Across the corridors that seek to bind together the BRI, Soviet-era infrastructures acquire material accretions through new technological feats. Going even further into the past, the routes violently drawn up by 19th century capitalists who sought to extract the valuable resources of Central Asia and the Caucasus still underwrite present networks. These however are not static, as they acquire new immaterial accretions associated with finance and the law. Thinking of present infrastructures as the accretions of a variety of histories “draws our attention to how these are not smooth surfaces that perform as planned; instead they are flaky, falling apart forms that constantly demand maintenance” (Anand 2015:1). Amidst triumphalist narratives and the frightening geopolitical scaremongering that seems to surround much of current BRI discourse, we must remember that failure is instead central to global capitalism. To this end, attention to infrastructural accretions is important as it shows that rather than an aberration, failure is at once ubiquitous and integral to the making of global logistics. The failure of the Anaklia Port project that I have documented throughout my fieldwork is not exceptional. Rather, in some ways, as Chua (2018) has shown in her account of the global shipping industry, global maritime trade is so infused by failure that its likelihood provides a perverse kick for the companies locked in ever more excessive speculations.


The ongoing covid-19 pandemic has revealed the inevitability of major disruption to projected futures, highlighting the disastrous impact that large projects of accumulation have already had on the precarious environments in which we live. The effects of the current pandemic on logistical connections across the globe are yet to be fully assessed; however large infrastructural projects which were due to come to fruition are already starting to fail [2]. Infrastructures come into existence through complex financial arrangements between states, donor institutions such as large international banks, private investors and corporate actors. In order to attract shareholders’ capital in the present, developers wage their projects’ material and political durability as a guarantee of a future of secure profits (see Mitchell 2020; Abourahme and Salamanca 2016). In this way, even before being built, as Mitchell argues, infrastructures act as time-machines of sorts, able to bring the future into the present in the form of profits. Indeed, at the other end of this time travel is a form of capture, whereby the future users of infrastructures are taxed to sustain the longevity of shareholders’ profit. It is this double temporal move that Mitchell calls capitalisation. Already in their planning thus, infrastructures’ ability to last into the future is made to work to secure a present of profits.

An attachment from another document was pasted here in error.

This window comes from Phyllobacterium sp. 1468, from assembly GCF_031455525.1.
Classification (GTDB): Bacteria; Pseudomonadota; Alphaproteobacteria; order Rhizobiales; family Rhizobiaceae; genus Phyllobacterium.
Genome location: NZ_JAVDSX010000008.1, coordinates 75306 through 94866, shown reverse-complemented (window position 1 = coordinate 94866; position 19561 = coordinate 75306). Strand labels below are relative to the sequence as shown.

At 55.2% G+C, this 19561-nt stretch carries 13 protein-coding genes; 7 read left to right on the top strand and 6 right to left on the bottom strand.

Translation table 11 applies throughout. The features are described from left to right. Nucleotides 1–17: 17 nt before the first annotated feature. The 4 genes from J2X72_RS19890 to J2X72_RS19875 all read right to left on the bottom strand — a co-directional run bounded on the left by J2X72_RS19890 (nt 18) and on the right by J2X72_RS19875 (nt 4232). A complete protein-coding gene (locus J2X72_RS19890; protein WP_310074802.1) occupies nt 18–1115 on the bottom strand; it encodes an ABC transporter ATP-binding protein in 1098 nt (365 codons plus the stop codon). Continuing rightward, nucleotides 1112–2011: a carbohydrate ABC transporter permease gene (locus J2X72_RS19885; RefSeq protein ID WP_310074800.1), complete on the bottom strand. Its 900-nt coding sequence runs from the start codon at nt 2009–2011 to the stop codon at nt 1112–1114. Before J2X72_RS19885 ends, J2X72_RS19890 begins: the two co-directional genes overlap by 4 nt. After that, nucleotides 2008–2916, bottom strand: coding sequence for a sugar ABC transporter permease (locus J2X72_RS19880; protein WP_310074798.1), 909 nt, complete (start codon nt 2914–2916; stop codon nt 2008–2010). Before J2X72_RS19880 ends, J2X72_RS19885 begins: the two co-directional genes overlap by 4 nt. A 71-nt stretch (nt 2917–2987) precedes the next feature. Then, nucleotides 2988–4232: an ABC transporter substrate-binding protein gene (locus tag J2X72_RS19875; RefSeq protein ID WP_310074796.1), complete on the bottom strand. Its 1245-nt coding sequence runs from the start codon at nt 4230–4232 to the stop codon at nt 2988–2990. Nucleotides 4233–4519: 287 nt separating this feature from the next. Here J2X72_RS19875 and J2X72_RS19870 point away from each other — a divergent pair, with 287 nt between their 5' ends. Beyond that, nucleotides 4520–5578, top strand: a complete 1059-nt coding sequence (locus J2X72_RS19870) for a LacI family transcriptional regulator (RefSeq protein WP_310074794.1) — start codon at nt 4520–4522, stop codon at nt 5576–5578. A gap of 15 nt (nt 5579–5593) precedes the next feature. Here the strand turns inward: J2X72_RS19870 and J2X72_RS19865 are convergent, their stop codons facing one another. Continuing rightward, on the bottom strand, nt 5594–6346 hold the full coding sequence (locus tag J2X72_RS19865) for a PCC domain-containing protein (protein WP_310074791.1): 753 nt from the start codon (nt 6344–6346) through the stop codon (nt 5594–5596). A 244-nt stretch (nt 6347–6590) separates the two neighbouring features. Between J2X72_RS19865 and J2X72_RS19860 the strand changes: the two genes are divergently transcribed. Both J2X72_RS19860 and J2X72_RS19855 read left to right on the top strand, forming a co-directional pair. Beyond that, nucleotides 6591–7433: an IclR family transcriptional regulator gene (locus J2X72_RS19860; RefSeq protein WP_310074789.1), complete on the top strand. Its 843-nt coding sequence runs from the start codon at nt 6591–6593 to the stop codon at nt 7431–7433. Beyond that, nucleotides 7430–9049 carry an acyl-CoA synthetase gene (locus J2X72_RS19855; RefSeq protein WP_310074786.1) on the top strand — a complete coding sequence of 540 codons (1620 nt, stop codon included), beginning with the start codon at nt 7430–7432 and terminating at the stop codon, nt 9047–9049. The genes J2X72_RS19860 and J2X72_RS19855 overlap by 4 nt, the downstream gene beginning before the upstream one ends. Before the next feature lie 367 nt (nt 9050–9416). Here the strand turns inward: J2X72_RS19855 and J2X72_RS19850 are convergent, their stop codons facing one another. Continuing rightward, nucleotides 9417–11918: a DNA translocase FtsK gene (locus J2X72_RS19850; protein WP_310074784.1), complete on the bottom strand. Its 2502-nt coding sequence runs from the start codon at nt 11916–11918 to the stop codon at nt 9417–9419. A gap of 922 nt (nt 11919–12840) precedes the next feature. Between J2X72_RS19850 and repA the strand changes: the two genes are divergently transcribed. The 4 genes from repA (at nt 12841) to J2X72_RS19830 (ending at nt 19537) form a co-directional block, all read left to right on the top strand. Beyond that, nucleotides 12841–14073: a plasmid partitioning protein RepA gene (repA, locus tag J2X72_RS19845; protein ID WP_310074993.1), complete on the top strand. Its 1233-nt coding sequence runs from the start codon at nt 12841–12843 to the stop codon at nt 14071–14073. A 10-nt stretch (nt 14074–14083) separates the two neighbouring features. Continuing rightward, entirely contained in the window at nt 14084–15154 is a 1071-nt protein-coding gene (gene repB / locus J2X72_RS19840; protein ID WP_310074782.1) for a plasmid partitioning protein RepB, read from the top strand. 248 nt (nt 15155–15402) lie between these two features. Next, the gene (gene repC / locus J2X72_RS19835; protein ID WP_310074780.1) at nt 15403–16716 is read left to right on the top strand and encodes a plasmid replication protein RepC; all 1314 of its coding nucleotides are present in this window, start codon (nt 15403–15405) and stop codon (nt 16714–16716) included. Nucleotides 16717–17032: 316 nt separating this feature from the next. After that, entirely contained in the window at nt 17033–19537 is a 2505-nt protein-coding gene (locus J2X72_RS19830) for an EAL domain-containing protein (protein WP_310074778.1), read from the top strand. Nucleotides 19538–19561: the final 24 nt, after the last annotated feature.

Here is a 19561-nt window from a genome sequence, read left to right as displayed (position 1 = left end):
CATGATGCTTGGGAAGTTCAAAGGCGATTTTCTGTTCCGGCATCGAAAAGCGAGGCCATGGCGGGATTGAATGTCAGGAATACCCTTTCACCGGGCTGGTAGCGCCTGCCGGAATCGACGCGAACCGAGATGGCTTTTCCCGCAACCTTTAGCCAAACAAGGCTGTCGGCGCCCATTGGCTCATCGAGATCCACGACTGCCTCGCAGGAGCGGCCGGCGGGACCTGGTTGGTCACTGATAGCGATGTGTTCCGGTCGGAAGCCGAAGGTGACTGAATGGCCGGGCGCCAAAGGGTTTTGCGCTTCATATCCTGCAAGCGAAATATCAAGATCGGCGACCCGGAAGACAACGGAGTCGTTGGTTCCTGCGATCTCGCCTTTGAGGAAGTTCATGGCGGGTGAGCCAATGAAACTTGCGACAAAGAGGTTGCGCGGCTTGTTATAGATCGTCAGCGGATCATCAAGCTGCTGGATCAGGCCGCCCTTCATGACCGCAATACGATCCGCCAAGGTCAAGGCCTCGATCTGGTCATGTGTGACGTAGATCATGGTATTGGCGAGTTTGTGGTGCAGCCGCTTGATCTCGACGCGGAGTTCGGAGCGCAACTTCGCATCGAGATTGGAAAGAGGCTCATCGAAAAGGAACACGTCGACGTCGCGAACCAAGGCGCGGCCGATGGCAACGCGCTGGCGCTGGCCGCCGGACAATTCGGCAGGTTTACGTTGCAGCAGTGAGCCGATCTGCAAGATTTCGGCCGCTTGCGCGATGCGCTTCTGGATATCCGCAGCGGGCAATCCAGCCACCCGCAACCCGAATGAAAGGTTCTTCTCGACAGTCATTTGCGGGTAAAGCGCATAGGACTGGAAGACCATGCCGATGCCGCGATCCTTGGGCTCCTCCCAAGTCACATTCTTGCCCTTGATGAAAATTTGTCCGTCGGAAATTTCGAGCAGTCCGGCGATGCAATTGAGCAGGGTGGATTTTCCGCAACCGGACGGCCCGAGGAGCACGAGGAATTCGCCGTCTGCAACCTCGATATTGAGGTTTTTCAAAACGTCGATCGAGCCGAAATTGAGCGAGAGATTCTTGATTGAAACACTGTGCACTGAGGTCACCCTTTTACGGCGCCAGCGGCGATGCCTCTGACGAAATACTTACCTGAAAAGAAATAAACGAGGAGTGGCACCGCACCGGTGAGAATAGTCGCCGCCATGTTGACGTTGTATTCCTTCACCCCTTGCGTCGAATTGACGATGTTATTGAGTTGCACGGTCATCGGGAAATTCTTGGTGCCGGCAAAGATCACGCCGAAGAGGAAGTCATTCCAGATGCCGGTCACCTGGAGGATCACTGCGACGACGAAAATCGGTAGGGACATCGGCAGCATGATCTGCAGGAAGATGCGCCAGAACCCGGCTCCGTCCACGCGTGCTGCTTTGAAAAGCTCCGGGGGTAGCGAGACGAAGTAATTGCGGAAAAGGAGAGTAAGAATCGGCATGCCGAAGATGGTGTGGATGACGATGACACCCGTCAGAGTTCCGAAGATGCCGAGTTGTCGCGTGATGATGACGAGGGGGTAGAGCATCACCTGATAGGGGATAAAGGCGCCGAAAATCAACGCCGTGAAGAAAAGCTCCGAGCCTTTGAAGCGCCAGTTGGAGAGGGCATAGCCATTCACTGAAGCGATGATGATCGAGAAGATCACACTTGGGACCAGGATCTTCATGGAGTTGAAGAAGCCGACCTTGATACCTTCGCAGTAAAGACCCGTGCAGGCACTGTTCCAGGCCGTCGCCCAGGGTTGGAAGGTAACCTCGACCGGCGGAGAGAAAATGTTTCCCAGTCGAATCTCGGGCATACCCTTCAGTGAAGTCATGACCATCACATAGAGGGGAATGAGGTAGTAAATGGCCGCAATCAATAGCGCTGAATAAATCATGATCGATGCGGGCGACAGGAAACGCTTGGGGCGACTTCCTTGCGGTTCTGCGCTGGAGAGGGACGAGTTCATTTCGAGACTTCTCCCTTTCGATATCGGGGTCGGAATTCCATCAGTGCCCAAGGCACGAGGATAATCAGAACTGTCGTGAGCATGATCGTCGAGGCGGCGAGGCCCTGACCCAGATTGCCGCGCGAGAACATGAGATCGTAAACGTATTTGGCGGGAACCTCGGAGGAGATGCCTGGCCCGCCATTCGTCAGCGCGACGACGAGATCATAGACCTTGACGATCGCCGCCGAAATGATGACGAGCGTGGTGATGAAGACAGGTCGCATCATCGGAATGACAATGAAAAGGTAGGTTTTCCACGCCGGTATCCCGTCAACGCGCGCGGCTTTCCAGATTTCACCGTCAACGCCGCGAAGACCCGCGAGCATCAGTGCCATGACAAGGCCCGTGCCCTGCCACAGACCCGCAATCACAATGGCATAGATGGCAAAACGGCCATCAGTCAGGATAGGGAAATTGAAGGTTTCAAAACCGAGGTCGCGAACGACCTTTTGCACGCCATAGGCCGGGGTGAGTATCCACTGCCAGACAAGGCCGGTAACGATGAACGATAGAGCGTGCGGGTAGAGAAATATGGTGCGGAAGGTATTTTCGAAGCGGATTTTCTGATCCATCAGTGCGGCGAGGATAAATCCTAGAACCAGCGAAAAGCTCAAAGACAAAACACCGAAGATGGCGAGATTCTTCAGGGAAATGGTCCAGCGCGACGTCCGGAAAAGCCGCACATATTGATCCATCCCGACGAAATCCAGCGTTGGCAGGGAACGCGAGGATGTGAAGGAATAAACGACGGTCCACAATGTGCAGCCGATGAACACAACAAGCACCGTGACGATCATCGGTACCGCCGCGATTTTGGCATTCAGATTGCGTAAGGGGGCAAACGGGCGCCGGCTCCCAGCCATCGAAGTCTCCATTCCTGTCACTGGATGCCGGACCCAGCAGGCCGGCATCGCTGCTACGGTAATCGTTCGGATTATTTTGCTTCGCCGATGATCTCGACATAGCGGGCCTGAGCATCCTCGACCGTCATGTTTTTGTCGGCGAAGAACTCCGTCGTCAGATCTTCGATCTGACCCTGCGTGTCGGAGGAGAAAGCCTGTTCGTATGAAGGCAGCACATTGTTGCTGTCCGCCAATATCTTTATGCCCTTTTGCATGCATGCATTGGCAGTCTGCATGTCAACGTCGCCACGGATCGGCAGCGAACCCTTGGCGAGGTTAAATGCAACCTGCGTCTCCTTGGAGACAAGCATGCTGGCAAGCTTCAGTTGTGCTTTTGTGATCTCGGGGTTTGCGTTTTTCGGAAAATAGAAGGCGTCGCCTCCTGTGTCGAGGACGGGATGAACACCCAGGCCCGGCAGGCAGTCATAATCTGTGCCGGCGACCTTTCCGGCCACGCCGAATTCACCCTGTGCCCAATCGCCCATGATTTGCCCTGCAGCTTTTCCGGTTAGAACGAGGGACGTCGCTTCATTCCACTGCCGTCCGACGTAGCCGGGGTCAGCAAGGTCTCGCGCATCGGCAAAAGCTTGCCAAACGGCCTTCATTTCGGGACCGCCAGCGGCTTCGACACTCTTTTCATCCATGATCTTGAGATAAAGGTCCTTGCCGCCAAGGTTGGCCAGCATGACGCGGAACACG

Labour in time

Casting my mind back to the 2017 Belt and Road Forum, it is apparent how the smooth horizon of progress this event sought to cast over Georgia has already cracked. Less than four years have passed and many of the projects presented during the Forum have become enveloped by crises of different kinds: the deep sea port of Anaklia has been halted due to a political and financial crisis, the impacts of which have been felt across all corners of Georgian society; the spatial plan unleashed by former prime minister Giorgi Kvirikashvili with the aim to facilitate the logistification of the country has never come into fruition; while the fate of long awaited Baku-Tbilisi-Kars railway has once more been put into question by the recent conflict over Nagorno-Karabakh. Not just in Georgia, but across the thousands of kilometers covered by the New Silk Road, disruption, acceleration, failure, extensification, promise and disillusion are coexisting and overlapping. A downstream inquiry into the Belt and Road must speak to these myriad of situations that make up the BRI. Detecting this multiplicity, however should not be a goal in itself. Rather it should lead us to ask how and through whose labour the visions of smooth logistical connectivity, predictable futures and pacified pasts are sustained and reproduced amidst actually existing heterogeneity, and with what consequences. The uses, intersections and dislocations of these different forms of labour should be a central focus of critical inquiries of the New Silk Road.

[1] At the time it was still known as “One Belt and Road”

[2] At the same time, recent reports on the impact of the pandemic on global shipping show that the major disruption caused by the crisis is already proving to be profitable for some infrastructural actors such as freight companies who are benefiting from the price hikes on their services due to the increase demands for cheap goods, by the millions of people enduring lockdowns in Europe and the U.S, mostly coming from manufacturing sites across the BRI (

Abourahme, N., Jabary Salamanca, O. (2016) “Thinking Against the Sovereignty of The Concept”. City, 20(5), 737-754.

Anand, N. (2015) “Accretion”. In H. Appel, N. Anand, A. Gupta, (eds) “The Infrastructure Toolbox”, Cultural Anthropology Fieldsights, Available at [last access 22.01.2021]

Chua, C. (2018) “Indurable” Monstrosities”. FutureLand Stories From the Global Supply Chain, Available at [Accessed 05.02.2021].

Mitchell, T. (2020) Infrastructure Work On Time. E-Flux. [online] Available At Https://Www.E-Flux.Com/Architecture/New-Silk-Roads/312596/Infrastructures-Work-On-Time/ [Accessed 05.02.2021]